The relationship expert at one of the most popular affair websites says there are 2 distinct types of cheating among modern couples
- Ashley Madison is a website for married people seeking affairs. Their resident relationship expert is sex therapist Tammy Nelson.
- Nelson said there are, generally speaking, two types of affairs: those in which people want to leave their primary relationship and those in which they don't.
- Other experts say people in the second category are sometimes more dissatisfied with themselves than they are with their primary relationship.
There are tons of reasons why people cheat on their partners, and tons of ways to do it.
But generally speaking, you can boil down all these affairs into two discrete categories.
That's according to Tammy Nelson, a sex and relationship therapist and the resident relationship expert at Ashley Madison, one of the most popular websites for people seeking affairs. Nelson has been in practice for about three decades, and she joined Ashley Madison recently as an outside consultant.
When I spoke with Nelson by phone, she told me that people who stray typically either want to leave their primary relationship or don't.
People in the first category wind up in what Nelson calls a "can-opener" affair. "That's when you have an affair because you want out," she said, "and you don't know how to end it."
In Nelson's experience, women are more likely than men to have can-opener affairs. "It's kind of a passive-aggressive way of saying, ‘I want out,' even before I know I want out."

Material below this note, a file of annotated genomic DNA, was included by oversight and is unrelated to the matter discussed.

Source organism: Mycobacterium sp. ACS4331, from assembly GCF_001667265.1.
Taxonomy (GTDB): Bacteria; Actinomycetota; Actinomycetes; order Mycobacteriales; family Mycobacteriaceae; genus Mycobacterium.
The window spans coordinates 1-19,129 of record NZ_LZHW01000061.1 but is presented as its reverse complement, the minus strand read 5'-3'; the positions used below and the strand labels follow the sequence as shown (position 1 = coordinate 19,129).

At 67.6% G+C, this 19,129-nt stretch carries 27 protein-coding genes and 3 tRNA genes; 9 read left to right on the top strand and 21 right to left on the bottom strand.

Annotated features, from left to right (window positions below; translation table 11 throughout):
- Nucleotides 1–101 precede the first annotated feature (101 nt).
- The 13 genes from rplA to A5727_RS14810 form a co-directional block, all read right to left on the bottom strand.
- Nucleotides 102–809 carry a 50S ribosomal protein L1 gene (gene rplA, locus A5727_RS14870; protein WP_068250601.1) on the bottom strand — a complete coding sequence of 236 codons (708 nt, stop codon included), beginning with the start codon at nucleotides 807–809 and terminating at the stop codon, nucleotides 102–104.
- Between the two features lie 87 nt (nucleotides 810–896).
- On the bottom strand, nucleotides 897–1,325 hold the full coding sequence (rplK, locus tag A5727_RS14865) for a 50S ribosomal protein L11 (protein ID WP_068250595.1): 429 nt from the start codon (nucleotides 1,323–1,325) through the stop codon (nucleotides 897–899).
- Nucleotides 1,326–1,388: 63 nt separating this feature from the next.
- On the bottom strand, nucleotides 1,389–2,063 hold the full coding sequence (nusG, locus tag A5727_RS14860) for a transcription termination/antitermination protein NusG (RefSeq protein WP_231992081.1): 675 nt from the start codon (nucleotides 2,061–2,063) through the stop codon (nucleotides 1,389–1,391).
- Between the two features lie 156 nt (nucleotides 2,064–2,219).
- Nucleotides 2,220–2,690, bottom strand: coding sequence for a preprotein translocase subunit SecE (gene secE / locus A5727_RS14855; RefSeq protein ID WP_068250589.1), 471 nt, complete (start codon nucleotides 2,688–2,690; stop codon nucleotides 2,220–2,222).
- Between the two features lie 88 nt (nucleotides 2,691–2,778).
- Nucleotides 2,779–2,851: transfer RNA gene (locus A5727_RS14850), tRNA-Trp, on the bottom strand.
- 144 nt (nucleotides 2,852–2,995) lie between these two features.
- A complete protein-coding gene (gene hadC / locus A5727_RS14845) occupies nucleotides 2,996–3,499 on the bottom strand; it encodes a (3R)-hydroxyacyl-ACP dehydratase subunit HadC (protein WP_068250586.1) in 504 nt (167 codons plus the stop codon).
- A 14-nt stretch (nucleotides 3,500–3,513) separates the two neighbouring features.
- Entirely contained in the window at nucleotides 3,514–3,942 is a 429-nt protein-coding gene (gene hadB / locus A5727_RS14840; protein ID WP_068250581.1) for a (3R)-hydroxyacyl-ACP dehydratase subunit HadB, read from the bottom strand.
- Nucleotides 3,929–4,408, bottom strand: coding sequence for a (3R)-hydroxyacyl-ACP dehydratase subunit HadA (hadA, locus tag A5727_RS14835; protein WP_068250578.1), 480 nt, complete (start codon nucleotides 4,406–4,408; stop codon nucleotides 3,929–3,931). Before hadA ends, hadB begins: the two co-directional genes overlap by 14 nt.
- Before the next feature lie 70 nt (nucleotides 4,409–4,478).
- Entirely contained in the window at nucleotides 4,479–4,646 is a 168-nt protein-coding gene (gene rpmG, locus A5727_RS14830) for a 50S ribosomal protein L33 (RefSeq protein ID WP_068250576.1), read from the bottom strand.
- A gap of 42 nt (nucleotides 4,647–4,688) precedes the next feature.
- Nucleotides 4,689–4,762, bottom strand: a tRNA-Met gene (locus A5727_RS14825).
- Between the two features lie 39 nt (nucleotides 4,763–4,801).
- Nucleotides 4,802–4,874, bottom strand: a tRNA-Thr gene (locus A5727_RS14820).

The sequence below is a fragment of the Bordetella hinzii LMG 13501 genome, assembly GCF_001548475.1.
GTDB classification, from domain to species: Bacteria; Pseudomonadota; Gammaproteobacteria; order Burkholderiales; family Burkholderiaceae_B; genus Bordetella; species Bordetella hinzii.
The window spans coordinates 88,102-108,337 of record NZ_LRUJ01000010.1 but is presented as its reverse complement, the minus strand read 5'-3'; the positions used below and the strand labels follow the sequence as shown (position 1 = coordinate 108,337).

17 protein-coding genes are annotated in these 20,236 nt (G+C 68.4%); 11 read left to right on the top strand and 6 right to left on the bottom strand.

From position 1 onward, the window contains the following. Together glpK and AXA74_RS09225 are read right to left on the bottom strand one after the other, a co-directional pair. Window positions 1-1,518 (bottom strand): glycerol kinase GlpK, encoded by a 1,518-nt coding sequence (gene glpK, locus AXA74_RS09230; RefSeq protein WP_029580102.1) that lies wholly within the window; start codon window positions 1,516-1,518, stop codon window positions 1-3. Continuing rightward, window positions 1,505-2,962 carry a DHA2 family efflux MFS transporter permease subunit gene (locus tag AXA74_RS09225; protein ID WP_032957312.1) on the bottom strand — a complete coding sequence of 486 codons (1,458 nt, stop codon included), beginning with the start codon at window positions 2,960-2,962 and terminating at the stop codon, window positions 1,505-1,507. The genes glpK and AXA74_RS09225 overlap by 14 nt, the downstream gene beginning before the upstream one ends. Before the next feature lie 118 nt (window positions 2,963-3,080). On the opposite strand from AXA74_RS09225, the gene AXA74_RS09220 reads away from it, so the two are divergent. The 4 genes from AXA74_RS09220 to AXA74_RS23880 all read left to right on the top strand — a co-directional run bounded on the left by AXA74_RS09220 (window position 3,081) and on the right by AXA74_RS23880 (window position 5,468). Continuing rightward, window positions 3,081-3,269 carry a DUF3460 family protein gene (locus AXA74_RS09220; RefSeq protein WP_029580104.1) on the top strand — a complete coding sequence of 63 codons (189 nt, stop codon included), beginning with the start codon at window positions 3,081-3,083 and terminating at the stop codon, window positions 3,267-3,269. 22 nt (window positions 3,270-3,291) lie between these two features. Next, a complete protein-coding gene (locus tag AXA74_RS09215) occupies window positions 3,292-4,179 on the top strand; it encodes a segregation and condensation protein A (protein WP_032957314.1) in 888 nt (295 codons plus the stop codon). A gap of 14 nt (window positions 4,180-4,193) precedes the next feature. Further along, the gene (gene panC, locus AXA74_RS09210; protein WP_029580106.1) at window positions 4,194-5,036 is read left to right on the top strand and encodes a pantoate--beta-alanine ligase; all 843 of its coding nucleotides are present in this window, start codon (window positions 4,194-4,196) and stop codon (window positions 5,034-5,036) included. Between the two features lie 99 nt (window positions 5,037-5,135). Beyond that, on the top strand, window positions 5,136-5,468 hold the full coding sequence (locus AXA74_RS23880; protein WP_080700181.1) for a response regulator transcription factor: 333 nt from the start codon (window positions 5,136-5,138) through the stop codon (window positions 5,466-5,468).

Other people having affairs don't necessarily want to leave their primary relationship. Instead, Nelson said, "it's a way of filling that one part of their life that their marriage doesn't. And then they feel like they have everything."
She shared a hypothetical example: "Maybe their marriage gives them physical and emotional validation, but they're not getting the sexual risk-taking that they would want. So they get that from the affair."
Interestingly, Nelson said some people may only see their affair partner a couple times a year — "but when they do, it's like a full blowout, and then they come back to their marriage and they're perfectly happy".
Relationship experts say an affair doesn't always suggest that the person is dissatisfied with their marriage
A (non-scientific) study supports Nelson's observations. HuffPost reported that Victoria Milan, another site for married people seeking affairs, surveyed 4,658 members and found that 69% said they don't think about leaving their significant others.
Meanwhile, couples therapist Esther Perel previously told Business Insider that, oftentimes, an affair has little to do with a person's satisfaction or dissatisfaction with their relationship. Instead, the person may be unhappy with themselves. (Nelson also suggested that some people who have affairs are simply bored with themselves.)
When Nelson sees clients who are having an affair but don't want to leave their marriage, she often hears them say things like, "My husband would never do that" — "that" being some kind of sexual behaviour.
"That may or may not be true," Nelson said of the client's rationale. "It might just be a story that they make up to justify it." On the other hand, she mused, maybe the client is right. "Maybe we can't get everything we need from one person."
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